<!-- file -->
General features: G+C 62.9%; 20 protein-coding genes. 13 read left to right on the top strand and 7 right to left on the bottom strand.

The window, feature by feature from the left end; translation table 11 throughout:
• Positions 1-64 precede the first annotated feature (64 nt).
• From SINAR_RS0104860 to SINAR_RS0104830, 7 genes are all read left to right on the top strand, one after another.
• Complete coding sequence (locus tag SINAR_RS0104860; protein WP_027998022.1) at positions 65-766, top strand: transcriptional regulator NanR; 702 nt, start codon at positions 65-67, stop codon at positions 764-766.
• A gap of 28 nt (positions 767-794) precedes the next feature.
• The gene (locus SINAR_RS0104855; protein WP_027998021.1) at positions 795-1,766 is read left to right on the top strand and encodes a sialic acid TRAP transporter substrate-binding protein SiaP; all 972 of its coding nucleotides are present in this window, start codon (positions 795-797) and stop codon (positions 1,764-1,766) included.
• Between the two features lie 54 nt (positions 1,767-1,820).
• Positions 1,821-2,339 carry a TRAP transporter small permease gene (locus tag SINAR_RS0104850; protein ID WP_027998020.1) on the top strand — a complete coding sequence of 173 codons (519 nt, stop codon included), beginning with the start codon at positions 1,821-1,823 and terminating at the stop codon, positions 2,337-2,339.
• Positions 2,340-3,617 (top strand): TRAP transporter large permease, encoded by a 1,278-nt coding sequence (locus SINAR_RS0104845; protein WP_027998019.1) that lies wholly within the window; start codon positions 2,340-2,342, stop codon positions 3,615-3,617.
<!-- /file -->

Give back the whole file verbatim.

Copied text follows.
General features: G+C 62.9%; 20 protein-coding genes. 13 read left to right on the top strand and 7 right to left on the bottom strand.

The window, feature by feature from the left end; translation table 11 throughout:
• Positions 1-64 precede the first annotated feature (64 nt).
• From SINAR_RS0104860 to SINAR_RS0104830, 7 genes are all read left to right on the top strand, one after another.
• Complete coding sequence (locus tag SINAR_RS0104860; protein WP_027998022.1) at positions 65-766, top strand: transcriptional regulator NanR; 702 nt, start codon at positions 65-67, stop codon at positions 764-766.
• A gap of 28 nt (positions 767-794) precedes the next feature.
• The gene (locus SINAR_RS0104855; protein WP_027998021.1) at positions 795-1,766 is read left to right on the top strand and encodes a sialic acid TRAP transporter substrate-binding protein SiaP; all 972 of its coding nucleotides are present in this window, start codon (positions 795-797) and stop codon (positions 1,764-1,766) included.
• Between the two features lie 54 nt (positions 1,767-1,820).
• Positions 1,821-2,339 carry a TRAP transporter small permease gene (locus tag SINAR_RS0104850; protein ID WP_027998020.1) on the top strand — a complete coding sequence of 173 codons (519 nt, stop codon included), beginning with the start codon at positions 1,821-1,823 and terminating at the stop codon, positions 2,337-2,339.
• Positions 2,340-3,617 (top strand): TRAP transporter large permease, encoded by a 1,278-nt coding sequence (locus SINAR_RS0104845; protein WP_027998019.1) that lies wholly within the window; start codon positions 2,340-2,342, stop codon positions 3,615-3,617.